Get to know your end user quickly, is the message for cereal producers and processors from the Home Grown Cereal Authority (HGCA). Those that don't will see themselves "set aside" once Common Agricultural Policy (CAP) reform and other market changes start to kick in.
It was the message delivered at an HGCA seminar on cereal processing last month, at which a new Cereal Industry Forum (CIF) was launched. Chaired by professor Christopher Ritson, HGCA deputy chairman and professor of agricultural marketing at Newcastle University, the CIF will operate in a similar way to the Red Meat Industry Forum. It is funded by the HGCA, the Food Chain Centre, the Department of Trade and Industry and Department for Environment, Farming and Rural Affairs.
The CIF aims to help improve the competitiveness of the UK cereals industry as a whole. It plans to offer help with value chain analysis -- specifying what does and does not add value -- as well as advising growers and processors on reducing costs and improving the services they offer their customers.
Cereal producers face some of the biggest challenges from CAP reform. But they are not alone. Reform will also affect cereal processors -- especially if UK growers move out of cereals production in favour of more lucrative ways of using their land.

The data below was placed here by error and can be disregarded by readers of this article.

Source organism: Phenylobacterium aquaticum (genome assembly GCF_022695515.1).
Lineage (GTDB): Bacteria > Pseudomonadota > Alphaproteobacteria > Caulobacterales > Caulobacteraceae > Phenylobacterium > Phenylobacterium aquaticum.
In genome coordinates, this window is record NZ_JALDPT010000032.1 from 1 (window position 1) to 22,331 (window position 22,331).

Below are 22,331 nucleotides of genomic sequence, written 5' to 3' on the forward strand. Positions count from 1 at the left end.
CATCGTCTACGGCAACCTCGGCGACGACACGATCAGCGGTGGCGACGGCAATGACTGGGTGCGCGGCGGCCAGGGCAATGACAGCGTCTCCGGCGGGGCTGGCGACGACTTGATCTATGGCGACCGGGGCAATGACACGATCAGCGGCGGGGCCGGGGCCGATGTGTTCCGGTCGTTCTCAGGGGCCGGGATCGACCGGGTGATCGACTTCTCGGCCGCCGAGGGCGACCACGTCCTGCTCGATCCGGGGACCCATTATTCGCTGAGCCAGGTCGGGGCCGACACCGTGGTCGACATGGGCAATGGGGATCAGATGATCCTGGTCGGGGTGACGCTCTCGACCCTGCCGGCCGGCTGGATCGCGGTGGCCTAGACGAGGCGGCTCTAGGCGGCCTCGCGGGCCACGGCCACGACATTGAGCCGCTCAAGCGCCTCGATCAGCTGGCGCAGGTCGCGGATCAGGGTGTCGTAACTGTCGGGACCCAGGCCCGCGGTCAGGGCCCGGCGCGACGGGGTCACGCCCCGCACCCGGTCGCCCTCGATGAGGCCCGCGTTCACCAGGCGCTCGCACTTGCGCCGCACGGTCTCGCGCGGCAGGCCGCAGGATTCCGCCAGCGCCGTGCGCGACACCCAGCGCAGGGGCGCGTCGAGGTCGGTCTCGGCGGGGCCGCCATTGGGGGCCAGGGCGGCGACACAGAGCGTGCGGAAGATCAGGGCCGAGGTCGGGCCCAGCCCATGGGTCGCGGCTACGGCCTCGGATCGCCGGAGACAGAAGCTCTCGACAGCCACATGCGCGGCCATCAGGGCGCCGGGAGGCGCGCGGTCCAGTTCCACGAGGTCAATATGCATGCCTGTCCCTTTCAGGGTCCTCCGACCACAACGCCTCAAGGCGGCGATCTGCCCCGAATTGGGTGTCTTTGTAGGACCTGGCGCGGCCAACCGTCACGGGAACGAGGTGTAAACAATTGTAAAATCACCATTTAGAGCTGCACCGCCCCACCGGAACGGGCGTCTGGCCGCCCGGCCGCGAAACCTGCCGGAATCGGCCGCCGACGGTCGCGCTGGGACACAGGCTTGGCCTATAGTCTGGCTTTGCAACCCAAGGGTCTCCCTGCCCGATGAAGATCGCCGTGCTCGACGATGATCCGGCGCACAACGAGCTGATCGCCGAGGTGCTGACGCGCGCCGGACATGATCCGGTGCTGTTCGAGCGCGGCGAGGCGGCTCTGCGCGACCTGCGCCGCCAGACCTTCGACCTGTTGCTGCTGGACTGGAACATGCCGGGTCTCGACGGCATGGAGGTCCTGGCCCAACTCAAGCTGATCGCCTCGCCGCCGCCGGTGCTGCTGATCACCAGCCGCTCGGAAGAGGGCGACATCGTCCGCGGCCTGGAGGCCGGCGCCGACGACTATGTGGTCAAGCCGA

Alistair Dicke, HGCA director of crop marketing, said the food industry could expect more crop price and yield volatility caused by CAP reform and unpredictable weather patterns resulting from global warming. The recent entry of the accession countries into the European Union would also put pressure on crop prices, he added.
Dicke advised manufacturers to adopt strategies to manage this volatility.
One way, he suggested, was through partnerships between cereal producers and processors to ensure production of the the added-value products now required. In particular, two of the main drivers were consumer demands for convenience and health benefits in the foods they purchase, he said.
Professor David Hughes of Imperial College London said the trend for healthier eating was already having an impact, and he cited the launch of products such as Quaker's OatSo Simple and Kellogg's prebiotic cereal Muddles.
Hughes said more products with health claims were likely to be introduced in the future. He pointed to new studies by Danish researchers showing that rye bread might help to prevent breast cancer. He also mentioned the use of omega-3 rich grain, and multi-seed blends in low glycaemic index foods.
But Hughes warned that the cereals chain needed to spend far more on innovation. Research spending by the food industry is too low at just 1.8% of turnover, he claimed, compared with 14% in the pharmaceuticals sector.